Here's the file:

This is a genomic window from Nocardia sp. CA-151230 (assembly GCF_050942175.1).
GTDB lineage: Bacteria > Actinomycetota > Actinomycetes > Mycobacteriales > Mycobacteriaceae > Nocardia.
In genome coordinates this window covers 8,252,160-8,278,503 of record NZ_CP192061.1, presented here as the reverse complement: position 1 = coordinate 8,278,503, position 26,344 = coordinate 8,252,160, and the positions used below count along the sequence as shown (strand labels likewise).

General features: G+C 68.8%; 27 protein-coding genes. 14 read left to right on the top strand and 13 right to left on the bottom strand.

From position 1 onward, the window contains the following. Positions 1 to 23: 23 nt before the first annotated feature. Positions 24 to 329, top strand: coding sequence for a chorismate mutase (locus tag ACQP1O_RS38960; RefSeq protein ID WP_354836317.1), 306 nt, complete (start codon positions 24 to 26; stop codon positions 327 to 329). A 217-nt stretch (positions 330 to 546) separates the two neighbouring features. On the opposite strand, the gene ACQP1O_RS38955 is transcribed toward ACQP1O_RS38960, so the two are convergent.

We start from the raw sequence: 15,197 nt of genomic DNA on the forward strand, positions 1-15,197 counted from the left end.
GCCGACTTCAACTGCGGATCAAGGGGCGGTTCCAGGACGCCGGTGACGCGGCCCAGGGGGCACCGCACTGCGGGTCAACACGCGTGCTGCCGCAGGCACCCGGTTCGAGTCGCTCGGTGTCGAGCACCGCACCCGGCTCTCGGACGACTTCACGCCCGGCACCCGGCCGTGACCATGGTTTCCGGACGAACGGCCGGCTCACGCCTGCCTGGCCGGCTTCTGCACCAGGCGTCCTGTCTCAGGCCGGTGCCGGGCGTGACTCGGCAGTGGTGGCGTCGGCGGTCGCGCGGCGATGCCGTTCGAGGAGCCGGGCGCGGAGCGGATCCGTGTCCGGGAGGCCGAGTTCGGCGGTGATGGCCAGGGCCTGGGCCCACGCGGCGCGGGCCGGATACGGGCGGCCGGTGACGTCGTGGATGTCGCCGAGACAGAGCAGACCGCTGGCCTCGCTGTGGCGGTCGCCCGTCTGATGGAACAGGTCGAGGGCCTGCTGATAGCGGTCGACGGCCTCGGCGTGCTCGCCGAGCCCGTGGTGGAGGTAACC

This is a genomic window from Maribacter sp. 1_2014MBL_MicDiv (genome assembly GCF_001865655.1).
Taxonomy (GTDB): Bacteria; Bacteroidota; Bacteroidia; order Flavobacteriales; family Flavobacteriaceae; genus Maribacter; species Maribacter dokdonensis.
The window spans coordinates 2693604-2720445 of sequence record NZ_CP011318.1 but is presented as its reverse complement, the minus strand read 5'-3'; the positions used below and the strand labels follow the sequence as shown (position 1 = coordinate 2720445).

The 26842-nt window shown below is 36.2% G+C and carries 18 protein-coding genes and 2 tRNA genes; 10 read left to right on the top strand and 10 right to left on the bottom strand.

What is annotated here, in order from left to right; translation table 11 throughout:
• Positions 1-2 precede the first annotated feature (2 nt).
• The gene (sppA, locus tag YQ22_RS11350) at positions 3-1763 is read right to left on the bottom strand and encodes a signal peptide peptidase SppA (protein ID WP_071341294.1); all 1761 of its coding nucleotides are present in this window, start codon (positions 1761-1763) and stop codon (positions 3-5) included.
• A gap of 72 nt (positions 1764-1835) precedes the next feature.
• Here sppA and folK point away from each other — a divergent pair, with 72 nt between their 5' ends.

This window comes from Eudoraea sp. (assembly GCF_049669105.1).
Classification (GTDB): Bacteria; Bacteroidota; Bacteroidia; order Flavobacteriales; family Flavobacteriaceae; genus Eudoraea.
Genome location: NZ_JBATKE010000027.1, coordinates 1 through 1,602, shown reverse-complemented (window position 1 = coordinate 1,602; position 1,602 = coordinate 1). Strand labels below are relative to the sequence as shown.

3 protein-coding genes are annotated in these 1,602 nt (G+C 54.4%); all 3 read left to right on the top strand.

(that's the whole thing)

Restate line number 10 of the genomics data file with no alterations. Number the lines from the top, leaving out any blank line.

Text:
The window spans coordinates 2693604-2720445 of sequence record NZ_CP011318.1 but is presented as its reverse complement, the minus strand read 5'-3'; the positions used below and the strand labels follow the sequence as shown (position 1 = coordinate 2720445).